Map by András Bereznay

Delegating over 3.3 million people, i.e. one third of all Hungarians into a minority position contradicted unequivocally the principle of self-determination. Their number was substantially higher than that of either the seceding Roumanians or of the Slovaks, not to mention that of the Southern Slavs which was amounting to a mere one-seventh of this figure. Besides, the concept of self-determination was not served by the fact that there was as a result of the redrawing of the frontiers an about two and a half million strong population transferred from a minority position in Hungary to the same position in the successor states. Being moved to another state meant no improvement for them from the standpoint of self-determination. It meant instead a major upheaval effecting them only detrimentally, given the series of ways in disrupting their way of life hitherto. Thus even if assuming that the Slovaks, Roumanians, Southern Slavs and the western Transdanubian (Burgenland) Germans all desired to secede – and there were tangible signs to the contrary – the treaty brought improvement even then to the position of only about 5.2 million people, at most. It achieved that at the price of worsening simultaneously the position of about 5.5 million other people. Viewing this from a general Western standpoint, it was hardly worthwhile to bring about such ‘gain’ by destroying a traditional unit that was functioning for 900 years as one of the pillars of the state system of the West. The collapsing of this pillar contributed to the destabilizing of that system, thus affecting the West as a whole detrimentally.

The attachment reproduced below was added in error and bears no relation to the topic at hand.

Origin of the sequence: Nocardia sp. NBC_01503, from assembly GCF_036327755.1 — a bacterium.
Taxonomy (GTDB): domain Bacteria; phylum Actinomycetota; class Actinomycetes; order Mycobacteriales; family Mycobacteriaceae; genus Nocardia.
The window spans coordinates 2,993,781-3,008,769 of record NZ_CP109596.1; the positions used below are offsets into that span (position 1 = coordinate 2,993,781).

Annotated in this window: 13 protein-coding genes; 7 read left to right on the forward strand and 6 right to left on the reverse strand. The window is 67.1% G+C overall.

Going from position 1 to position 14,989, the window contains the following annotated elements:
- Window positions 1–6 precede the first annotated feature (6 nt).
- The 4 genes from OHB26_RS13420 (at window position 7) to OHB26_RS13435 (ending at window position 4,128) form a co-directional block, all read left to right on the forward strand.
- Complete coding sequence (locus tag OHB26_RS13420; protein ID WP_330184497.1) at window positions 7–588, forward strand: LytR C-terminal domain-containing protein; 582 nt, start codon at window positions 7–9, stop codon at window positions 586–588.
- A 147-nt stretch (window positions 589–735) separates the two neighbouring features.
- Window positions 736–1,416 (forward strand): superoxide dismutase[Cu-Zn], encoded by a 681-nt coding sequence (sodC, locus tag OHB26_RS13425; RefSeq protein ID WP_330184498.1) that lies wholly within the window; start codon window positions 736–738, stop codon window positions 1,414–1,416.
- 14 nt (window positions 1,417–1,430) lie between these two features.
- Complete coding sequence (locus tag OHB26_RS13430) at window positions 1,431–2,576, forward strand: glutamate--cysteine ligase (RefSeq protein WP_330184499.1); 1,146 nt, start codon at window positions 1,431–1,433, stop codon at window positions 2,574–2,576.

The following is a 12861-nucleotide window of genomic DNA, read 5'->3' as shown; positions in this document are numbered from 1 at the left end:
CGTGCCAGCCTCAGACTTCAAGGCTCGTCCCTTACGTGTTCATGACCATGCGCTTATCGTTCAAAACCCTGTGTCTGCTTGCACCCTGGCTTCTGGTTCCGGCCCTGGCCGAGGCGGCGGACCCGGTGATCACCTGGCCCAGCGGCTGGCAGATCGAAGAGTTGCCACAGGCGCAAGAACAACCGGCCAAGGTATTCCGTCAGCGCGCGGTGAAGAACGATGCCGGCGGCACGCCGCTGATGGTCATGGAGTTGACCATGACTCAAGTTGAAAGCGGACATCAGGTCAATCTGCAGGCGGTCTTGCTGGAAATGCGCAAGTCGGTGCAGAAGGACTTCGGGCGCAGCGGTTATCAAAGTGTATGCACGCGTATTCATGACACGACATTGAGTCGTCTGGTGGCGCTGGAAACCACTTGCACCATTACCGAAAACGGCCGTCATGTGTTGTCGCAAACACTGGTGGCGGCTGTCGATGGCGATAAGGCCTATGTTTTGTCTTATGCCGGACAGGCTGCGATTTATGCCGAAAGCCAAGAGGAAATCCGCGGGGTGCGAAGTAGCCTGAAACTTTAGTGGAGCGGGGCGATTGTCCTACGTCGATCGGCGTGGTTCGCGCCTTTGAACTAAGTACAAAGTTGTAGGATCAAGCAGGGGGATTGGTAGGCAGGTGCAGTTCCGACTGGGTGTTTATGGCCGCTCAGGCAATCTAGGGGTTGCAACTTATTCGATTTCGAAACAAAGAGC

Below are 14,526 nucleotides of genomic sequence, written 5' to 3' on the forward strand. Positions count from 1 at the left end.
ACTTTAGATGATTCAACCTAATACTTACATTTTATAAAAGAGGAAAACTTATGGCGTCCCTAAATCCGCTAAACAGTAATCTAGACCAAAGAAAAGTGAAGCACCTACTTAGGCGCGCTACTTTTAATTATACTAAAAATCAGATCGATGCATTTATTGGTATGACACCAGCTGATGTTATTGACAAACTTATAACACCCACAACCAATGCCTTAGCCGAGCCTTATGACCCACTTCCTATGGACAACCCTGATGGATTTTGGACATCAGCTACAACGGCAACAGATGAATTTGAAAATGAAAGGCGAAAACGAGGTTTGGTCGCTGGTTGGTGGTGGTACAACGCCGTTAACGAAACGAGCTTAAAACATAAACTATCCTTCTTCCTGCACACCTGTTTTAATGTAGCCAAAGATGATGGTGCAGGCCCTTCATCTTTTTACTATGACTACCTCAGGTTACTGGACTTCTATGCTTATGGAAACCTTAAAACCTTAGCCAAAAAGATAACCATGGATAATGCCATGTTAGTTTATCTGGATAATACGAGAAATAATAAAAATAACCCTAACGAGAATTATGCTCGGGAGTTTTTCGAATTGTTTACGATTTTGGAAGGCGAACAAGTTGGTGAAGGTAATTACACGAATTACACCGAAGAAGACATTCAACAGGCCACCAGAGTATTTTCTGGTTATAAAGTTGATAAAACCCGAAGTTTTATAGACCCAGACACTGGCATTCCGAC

Interactive feature – native language ethnic map of historical Hungary in 1910

After creating a map of the ethnic and the religious composition of Hungary based on the 2011 Census, now we’ve made an interactive version of the native-language ethnic data of the 1910 Census. The geoinformatic data for the administrative boundaries of the municipalities in .shp extension come from the GISta Hungarorum project’s site.

The principle of self-determination having been in the case of the Trianon treaty a mere catchphrase is unmistakably clear from the victors not wishing even to hear about plebiscites to be held – although suggested by the Hungarian delegation – in the territories assigned to be detached concerning their fate. They were pointing instead to decisions of national assemblies of dubious legitimacy, convened together in haste,  uncertain if reflecting democratically the collective will of the various minorities. What more, they have done so without taking in account the decisions of those such assemblies that decided for remaining in Hungary.

Interactive map: see the movement of Hungarian migrants and refugees after the Treaty of Trianon

István Dékány has recently published the online database that accompanies his book titled Orphans of Trianon (Trianoni árvák). The database contains data about Hungarians who were either deported from their homeland or who fled their homes after the Treaty of Trianon was signed in 1920.